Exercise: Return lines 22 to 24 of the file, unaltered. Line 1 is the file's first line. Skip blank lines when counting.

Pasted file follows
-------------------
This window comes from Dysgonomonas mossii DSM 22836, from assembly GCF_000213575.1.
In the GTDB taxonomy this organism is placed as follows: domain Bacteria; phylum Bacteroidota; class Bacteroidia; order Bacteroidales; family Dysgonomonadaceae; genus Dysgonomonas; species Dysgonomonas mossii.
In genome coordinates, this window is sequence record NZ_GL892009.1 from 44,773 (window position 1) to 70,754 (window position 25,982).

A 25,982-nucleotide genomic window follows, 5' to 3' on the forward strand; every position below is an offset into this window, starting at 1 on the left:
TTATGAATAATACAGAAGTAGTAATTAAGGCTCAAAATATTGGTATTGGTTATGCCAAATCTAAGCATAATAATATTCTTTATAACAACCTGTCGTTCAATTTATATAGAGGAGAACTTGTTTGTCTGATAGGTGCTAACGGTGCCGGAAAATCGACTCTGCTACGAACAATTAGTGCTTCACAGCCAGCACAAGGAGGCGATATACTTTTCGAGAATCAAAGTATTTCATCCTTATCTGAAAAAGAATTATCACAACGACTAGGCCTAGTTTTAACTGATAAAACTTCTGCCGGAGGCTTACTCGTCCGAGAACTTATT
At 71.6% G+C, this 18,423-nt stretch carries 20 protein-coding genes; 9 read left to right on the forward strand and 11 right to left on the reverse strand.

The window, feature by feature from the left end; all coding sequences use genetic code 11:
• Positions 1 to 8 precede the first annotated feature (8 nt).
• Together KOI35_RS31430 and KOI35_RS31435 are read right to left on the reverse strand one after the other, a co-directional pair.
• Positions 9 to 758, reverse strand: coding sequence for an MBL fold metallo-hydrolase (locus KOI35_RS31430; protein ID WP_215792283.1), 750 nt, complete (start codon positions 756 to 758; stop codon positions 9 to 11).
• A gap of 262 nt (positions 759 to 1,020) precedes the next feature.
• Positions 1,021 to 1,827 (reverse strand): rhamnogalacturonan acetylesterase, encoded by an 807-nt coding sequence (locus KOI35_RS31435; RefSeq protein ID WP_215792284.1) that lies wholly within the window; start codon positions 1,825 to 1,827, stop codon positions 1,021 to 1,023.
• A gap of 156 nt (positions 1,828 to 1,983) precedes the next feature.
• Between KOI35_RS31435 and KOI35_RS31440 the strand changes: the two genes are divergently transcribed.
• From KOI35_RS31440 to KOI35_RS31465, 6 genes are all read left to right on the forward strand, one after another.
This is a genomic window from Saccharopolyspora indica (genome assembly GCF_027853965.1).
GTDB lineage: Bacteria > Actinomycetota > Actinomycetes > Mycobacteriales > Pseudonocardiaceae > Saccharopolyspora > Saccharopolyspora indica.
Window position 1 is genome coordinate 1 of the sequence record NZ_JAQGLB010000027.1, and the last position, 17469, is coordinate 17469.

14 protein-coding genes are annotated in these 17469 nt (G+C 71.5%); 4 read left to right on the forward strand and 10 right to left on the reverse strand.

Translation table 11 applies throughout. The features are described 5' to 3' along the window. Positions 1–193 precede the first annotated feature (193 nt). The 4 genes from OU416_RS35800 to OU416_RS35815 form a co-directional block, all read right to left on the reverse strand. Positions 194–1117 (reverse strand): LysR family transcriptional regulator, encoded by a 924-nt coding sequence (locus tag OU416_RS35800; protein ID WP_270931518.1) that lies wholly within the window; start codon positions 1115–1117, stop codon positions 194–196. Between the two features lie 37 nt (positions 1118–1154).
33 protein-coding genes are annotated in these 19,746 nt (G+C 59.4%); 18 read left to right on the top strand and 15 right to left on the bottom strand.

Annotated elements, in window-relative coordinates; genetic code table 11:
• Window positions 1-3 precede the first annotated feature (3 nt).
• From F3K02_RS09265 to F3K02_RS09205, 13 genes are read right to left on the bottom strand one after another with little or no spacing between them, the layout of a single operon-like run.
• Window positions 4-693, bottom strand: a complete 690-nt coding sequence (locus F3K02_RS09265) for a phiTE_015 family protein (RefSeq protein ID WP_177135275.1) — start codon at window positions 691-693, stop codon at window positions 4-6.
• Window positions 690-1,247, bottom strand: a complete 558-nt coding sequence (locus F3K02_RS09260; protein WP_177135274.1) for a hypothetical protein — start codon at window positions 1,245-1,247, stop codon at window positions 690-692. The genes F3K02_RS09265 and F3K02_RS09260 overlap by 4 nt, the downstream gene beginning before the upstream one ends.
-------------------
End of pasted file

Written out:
Annotated elements, in window-relative coordinates; genetic code table 11:
• Window positions 1-3 precede the first annotated feature (3 nt).
• From F3K02_RS09265 to F3K02_RS09205, 13 genes are read right to left on the bottom strand one after another with little or no spacing between them, the layout of a single operon-like run.